The Misunderstood Schizophrenia

The Misunderstood Schizophrenia

June 11, 2019 by Kevin Peter0
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According to the National Institute of Mental Health – Schizophrenia is a chronic and severe mental disorder that affects how a person thinks, feels, and behaves. People with schizophrenia may seem like they have lost touch with reality. Although schizophrenia is not as common as other mental disorders, the symptoms can be very disabling.

According to available public records, the term Schizophrenia was first used to describe an illness in 1887, more than 100 years ago by a pioneer psychiatrist called Eugen Bleuler. And since then we have come to accept two things – that schizophrenia means a loss of touch with reality in a patient and secondly, that it is rare.

But newer studies conducted by scientists have begun to question both these points. They are trying to redefine schizophrenia, and are also coming to the conclusion that it is more common than once thought of among the general population.

Which means that now schizophrenia isn’t looked at as a specific and rare single illness, but more of an amalgamation of different type of symptoms and conditions which can also be seen in people not suffering from any mental illness.

The main problem with diagnosing someone as a schizophrenic is because of how limiting the diagnosis method is. Even a well-qualified practitioner of mental health usually looks for the following factors in a person to diagnose them as suffering from schizophrenia. Conditions like – hallucinations (hearing voices, seeing sounds that aren’t there), thought disorder (being unable to think straight), paranoia, grandiosity (delusional beliefs that one possesses special powers or is famous), and anhedonia (inability to experience pleasure).

The problem arises when the symptoms mentioned above doesn’t affect all the people and not with the same intensity also. And having one symptom doesn’t mean that you will develop any of the other either.

health professional

So what happens in the offices of a mental health professional? Most of the diagnosticians tend to look at the main problems faced by the person. And the patients too will choose to focus on problems that give them the most difficulty. And when the doctors see these problems in isolation, they quickly club the problems as the symptom of a single illness.  And when you start defining illness based on the symptoms of people in hospitals, then you end up with a definition that doesn’t take into account the problems and symptoms of majority of people who do not enter the hospital system.

at prison - prisoner

And it isn’t even that difficult to trigger the common symptoms associated with schizophrenia. Prisoners in our jails who spend vast amounts of time in solitary often ‘lose’ their mind and their thought processes. People who go without sleep for more than two nights consecutively see hallucinations and have delusions. Overdosing on alcohol and drugs can also bring about symptoms usually associated with schizophrenia.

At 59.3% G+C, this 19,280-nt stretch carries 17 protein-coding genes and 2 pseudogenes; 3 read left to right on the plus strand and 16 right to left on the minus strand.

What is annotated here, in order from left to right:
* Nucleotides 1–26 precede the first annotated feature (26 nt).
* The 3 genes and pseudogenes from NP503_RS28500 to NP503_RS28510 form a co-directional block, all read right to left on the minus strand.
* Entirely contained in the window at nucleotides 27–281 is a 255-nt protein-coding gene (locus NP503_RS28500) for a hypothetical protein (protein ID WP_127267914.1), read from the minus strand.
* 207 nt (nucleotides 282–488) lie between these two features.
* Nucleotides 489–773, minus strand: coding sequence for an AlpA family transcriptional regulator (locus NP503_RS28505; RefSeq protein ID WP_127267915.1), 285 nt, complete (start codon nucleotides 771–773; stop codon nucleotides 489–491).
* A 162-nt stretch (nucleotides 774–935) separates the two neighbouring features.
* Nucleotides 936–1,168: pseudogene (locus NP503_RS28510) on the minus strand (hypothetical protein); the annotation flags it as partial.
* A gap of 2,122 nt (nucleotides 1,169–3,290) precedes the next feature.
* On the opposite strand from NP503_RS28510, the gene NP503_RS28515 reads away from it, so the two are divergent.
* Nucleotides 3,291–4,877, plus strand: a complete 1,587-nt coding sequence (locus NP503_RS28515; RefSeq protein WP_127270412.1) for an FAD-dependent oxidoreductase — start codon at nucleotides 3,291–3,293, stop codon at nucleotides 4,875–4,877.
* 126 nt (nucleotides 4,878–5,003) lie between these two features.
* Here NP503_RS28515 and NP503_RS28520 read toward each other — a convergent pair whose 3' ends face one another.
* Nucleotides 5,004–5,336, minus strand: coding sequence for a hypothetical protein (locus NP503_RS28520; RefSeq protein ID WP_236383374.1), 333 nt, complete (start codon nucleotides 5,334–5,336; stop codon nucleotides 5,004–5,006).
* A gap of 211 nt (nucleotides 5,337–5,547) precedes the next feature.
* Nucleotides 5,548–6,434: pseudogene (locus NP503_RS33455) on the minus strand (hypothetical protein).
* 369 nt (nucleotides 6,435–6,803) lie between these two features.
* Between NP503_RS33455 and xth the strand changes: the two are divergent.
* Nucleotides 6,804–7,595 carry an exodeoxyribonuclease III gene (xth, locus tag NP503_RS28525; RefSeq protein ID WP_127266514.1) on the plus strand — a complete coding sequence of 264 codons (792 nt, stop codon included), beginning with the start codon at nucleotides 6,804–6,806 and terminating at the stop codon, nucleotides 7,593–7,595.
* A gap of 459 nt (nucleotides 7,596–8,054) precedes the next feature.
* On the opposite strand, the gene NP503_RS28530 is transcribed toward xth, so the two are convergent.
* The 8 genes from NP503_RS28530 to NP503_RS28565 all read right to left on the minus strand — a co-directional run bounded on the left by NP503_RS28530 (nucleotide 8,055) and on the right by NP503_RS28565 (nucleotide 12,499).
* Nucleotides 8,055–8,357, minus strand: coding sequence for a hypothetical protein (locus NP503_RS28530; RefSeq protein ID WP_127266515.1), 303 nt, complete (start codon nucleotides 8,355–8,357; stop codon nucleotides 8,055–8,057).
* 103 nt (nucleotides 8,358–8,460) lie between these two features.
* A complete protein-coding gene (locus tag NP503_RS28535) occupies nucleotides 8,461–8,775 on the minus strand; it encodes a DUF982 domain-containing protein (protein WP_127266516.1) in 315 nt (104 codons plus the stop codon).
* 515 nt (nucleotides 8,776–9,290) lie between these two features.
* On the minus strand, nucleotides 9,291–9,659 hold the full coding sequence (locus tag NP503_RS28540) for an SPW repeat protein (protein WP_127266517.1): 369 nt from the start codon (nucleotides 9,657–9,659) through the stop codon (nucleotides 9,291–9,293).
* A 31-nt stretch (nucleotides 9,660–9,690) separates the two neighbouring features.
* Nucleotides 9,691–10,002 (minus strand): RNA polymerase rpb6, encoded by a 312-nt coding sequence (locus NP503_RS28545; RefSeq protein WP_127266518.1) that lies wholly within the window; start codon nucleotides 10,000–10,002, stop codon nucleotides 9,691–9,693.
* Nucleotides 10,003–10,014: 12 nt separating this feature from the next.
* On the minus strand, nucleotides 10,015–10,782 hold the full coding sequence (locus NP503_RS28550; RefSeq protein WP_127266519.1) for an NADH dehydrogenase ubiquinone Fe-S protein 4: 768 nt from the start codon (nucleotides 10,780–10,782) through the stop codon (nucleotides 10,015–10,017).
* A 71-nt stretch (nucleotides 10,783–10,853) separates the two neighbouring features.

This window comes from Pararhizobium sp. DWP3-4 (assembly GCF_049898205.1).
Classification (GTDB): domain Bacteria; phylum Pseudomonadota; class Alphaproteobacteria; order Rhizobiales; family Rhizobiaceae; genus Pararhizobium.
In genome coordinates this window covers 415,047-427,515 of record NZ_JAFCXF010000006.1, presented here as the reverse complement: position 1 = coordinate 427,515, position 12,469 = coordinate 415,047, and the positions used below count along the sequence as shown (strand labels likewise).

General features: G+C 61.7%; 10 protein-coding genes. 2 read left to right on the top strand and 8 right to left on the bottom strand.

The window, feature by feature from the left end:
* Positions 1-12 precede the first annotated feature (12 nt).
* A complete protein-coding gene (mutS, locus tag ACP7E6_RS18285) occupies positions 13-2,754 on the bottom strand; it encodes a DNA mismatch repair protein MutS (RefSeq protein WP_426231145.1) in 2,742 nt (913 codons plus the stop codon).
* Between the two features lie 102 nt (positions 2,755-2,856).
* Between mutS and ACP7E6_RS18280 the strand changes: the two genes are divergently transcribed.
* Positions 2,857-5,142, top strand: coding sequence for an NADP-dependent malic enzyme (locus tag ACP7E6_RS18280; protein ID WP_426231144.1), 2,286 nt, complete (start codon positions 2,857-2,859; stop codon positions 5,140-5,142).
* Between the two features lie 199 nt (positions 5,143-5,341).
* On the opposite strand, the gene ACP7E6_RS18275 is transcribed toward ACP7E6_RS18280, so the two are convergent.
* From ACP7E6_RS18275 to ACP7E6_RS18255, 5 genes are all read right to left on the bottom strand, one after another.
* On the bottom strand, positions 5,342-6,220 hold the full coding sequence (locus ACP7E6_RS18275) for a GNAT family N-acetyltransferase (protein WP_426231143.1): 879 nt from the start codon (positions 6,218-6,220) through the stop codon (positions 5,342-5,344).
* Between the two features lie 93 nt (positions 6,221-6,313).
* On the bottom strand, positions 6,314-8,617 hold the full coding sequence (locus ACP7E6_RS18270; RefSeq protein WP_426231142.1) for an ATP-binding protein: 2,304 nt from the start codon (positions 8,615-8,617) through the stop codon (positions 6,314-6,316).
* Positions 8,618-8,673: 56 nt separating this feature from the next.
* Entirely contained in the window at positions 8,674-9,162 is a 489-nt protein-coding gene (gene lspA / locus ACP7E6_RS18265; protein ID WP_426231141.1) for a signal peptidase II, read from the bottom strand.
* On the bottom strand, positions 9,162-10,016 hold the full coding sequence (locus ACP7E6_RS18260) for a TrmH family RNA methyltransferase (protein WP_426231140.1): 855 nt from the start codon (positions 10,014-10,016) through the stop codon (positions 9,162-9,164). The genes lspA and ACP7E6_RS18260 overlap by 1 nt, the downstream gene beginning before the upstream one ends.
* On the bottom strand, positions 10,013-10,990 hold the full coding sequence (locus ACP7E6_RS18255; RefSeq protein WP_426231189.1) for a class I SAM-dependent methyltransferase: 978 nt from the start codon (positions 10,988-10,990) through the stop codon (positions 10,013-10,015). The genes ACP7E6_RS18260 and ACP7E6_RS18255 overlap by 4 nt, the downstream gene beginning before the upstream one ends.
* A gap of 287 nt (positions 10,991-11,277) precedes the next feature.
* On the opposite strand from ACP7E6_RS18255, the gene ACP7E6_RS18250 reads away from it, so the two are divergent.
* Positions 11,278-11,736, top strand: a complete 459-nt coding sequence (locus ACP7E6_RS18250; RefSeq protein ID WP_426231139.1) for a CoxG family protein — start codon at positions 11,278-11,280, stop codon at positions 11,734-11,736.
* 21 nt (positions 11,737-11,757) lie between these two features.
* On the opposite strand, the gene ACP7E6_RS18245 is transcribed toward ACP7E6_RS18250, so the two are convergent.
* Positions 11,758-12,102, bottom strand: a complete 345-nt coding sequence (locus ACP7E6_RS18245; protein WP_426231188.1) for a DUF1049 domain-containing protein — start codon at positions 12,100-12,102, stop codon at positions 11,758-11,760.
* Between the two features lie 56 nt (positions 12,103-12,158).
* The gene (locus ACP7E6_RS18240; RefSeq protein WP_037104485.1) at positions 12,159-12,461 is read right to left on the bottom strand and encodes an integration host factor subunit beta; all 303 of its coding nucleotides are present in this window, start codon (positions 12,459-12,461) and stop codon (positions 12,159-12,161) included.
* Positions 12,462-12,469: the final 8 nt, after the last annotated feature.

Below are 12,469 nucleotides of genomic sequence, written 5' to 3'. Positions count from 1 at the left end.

What this suggests is that schizophrenia isn’t one specific, rare, and rigorously defined illness. Not at all, in fact, it consists of a wide range of unrelated conditions which are also seen in people not mentally ill. The severity of the conditions themselves can range from the minor to the severe. It is just that the people diagnosed as a schizophrenic often have conditions that fall on the extreme end of that spectrum.

hallucinations

What all could be the causes behind such conditions? What causes hallucinations and delusions and paranoia in people? According to research, the modern man living in big cities often face unprecedented stress that former generations of people before him have not faced. Lack of space, pollution, stressful jobs all contribute towards it. As does childhood experiences like poverty, early drug and alcohol abuse, migration, etc. People who have been victims of violent assaults also tend to be on top of the list of people likely to suffer from these conditions. Conditions like paranoia are also seen in people with anxiety and depressive episodes.

Family and genetic factors also play a part, but so far research hasn’t been able to single out a single specific gene responsible for causing schizophrenia. There’s likely to be different genes that are responsible for contributing to it. And like with all genetic factors, it is ultimately our environment that decides which way these genes end up shaping our lives.

At the end of the day, the idea isn’t to retell or redefine schizophrenia for the current generation. But it is simply an impetus for an idea or a thought that there’s more to mental health than what meets the eye. And that we must spend more time and resources to better understand our psychotic problems. Like with all illnesses, the diagnostic criterions change over time and I’m sure this will happen with schizophrenia as well.

If we start focussing on specific problems, then we will be able to get help to a person while targeting their specific problem. This is the only way forward, and not by planning treatment for a loosely defined illness that affects different people differently.

 

Kevin Peter

Kevin Peter is a passionate practitioner in the field of psychology. He divides his time between clinical practice, consulting, and writing. He works as a consultant psychologist at Softmind. He provides Cognitive, Humanistic & Existential therapy treatments to clients to get rid of their maladaptive practices and help identify their honest and sincere self.


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